June 2012

 

AL-KO's new sway controller under test

AL-KO's new sway controller under test

$2.4m in exports predicted

AL-KO helps combat lethal caravan jackknifing

Have your say

AN award-winning Victorian company has developed a unit which could drastically reduce the number of potentially lethal accidents involving caravans jackknifing.

And the electronic sway detector has been applauded by a government minister who recently opened AL-KO's $4.3m Recreational Vehicle Technology Centre at Dandenong, where the sophisticated unit will be manufactured.

"We have a great culture of caravanning in Victoria and this technology is not only an example of innovative manufacturing, but also something that will be welcomed as a safety measure by the thousands of grey nomad caravanners across Australia," Manufacturing, Exports and Trade Minister Richard Dalla-Riva said.

Sensors inside AL-KO's Electronic Stability Control (ESC) unit monitor any build-up of caravan swaying and applies the brakes to control the vehicle and smoothly bring it back into line.

Production of the ESC unit will create 18 new jobs at the newly opened centre.

Mr Dalla-Riva said: "This centre strengthens Victoria as Australia's hub for recreational vehicle manufacturing, as home to more than 90 companies responsible for over 80 percent of manufacturing in this sector.

"It is an automotive sector worth around $3 billion in annual revenue and directly employs around 6000 people across 1100 enterprises."

AL-KO heralded as a leading manufacturer and supplier of recreational vehicle components in Australia and New Zealand aims to see its ESC product fitted to most new caravans and trailers produced domestically, as well as a large number retrofitted to second-hand caravans and trailers.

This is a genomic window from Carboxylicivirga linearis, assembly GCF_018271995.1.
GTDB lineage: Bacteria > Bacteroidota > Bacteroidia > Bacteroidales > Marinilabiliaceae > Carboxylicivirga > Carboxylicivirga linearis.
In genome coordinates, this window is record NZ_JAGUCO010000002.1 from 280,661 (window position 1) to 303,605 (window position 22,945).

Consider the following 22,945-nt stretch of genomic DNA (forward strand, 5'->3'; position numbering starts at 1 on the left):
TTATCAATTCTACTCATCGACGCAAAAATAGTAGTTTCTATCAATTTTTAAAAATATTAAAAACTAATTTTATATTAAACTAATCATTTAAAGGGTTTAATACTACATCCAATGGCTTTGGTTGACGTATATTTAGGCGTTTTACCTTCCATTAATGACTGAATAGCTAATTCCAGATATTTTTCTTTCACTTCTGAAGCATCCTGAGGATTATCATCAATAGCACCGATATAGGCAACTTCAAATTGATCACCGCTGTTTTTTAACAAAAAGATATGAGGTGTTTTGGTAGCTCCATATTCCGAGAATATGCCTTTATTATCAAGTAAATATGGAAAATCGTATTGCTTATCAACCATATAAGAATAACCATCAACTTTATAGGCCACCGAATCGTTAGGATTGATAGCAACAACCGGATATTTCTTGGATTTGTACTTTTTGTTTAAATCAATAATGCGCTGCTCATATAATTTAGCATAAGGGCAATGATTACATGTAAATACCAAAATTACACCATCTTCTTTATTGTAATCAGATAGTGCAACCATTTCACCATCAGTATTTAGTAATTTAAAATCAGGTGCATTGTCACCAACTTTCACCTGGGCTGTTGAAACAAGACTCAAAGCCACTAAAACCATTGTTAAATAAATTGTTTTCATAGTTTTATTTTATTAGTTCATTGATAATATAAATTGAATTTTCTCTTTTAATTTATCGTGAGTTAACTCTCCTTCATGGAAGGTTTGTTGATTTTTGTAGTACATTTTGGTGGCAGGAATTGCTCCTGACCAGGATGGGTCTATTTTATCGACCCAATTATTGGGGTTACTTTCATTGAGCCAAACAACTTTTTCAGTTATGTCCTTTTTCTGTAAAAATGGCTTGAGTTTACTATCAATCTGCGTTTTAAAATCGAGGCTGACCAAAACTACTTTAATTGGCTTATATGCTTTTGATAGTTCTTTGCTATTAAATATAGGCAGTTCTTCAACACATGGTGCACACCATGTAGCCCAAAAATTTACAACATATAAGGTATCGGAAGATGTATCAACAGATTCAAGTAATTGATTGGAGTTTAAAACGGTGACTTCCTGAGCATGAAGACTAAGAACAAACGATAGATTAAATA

The company estimates that ESC products will generate $2.4 million in exports over five years, particularly in America's new caravan market which is around 10 times the size of the Australian market.

AL-KO said that despite modern chassis technology, severe traffic accidents with trailers and caravans continued to be a serious issue and it saw the need for an electronic sway control system which would work under extreme driving conditions while towing.

The ESC would help keep a caravan stable during emergency evasive manoeuvres such as avoiding a vehicle or animal appearing suddenly on the road ahead.

Mr Dalla-Riva said the Victorian Coalition Government provided a $150,000 grant towards the new AL-KO Recreational Vehicle Technology Centre.

"We have also provided $45,000 to the Caravan Trade and Industries Association of Victoria to develop a detailed plan for growth of the local industry, and Victorian manufacturers will also benefit from the recent budget announcement of $58 million for Victorian manufacturing companies," he added.

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